The euro zone economy will contract by a record 7.7% this year because of the COVID-19 pandemic and inflation will almost disappear while public debt and budget deficits will balloon, the European Commission forecast on Wednesday.
“Europe is experiencing an economic shock without precedent since the Great Depression,” European Commissioner for Economic and Financial Affairs Paolo Gentiloni said.
“Both the depth of the recession and the strength of recovery will be uneven, conditioned by the speed at which lockdowns can be lifted, the importance of services like tourism in each economy and by each country’s financial resources,” he said.
The Commission forecast that, as the economy contracts this year, consumer prices will almost stagnate. The inflation rate will slow to 0.2% in 2020, before accelerating to 1.1% next year, when the euro zone is to return to growth of 6.3%. Investment will plunge 13.3% this year, it said.
The effort to keep economies alive will boost budget deficits in the euro zone to an aggregate 8.5% of GDP this year from 0.6% last year, before the aggregate gap shrinks again to 3.5% in 2021.
A surge in public debt, however, will take longer to undo, the Commission said, forecasting that euro zone debt will jump to 102.7% of GDP this year from 86% last year, and receding only to 98.8% in 2021.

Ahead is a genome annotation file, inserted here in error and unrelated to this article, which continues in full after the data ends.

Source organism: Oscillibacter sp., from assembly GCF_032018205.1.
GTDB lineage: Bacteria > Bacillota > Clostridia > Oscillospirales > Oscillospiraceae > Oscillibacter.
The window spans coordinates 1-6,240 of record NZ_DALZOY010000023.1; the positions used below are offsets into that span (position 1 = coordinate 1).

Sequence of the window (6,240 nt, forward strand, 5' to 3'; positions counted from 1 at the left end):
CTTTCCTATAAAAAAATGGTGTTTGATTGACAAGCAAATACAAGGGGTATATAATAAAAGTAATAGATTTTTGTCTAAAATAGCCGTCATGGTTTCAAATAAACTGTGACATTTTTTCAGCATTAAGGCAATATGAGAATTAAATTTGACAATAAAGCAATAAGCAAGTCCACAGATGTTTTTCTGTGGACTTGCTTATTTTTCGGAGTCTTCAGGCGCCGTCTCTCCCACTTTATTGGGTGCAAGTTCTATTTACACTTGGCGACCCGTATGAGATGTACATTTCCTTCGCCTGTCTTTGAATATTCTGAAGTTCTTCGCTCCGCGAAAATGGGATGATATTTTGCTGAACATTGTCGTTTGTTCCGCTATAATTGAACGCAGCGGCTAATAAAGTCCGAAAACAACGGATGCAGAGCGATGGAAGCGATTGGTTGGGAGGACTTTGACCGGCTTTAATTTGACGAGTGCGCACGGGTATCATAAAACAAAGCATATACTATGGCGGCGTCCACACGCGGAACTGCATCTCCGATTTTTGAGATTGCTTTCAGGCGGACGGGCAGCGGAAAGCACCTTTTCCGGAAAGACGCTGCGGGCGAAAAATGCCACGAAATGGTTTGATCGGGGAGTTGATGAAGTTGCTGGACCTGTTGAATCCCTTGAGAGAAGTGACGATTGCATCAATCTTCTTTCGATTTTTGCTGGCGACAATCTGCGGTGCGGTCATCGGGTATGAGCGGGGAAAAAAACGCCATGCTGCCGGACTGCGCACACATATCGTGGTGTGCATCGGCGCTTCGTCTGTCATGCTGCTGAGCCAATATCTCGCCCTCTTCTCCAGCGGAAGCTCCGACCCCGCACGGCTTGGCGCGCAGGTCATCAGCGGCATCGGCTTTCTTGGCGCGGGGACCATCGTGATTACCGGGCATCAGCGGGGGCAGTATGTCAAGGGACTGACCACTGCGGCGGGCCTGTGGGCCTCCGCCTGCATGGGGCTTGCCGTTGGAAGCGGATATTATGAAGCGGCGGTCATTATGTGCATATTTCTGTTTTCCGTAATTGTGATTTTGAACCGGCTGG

Italy, Greece, Spain and Portugal will be among the hardest hit by the economic effects of the pandemic, while Luxembourg, Malta and Austria are to weather the shock better.
Greek GDP is to contract the most, by 9.7%, with Italy recording the second deepest recession of 9.5% and Spain 9.4%.
The budget deficit of Italy, the EU country hardest hit by the coronavirus, will surge the most to 11.1% of GDP this year from 1.6% last year, but will fall back to 5.6% in 2021, the Commission forecast.
Spain’s deficit will just exceed 10% this year, up from 2.8% in 2019 and France will be close behind with a budget gap of 9.9% this year. The Commission expects it to fall to 4.0% next year.
Italy’s public debt will also record the biggest increase this year to 158.9% of GDP from 134.8% in 2019. It is seen falling to 153.6% in 2021, the Commission said.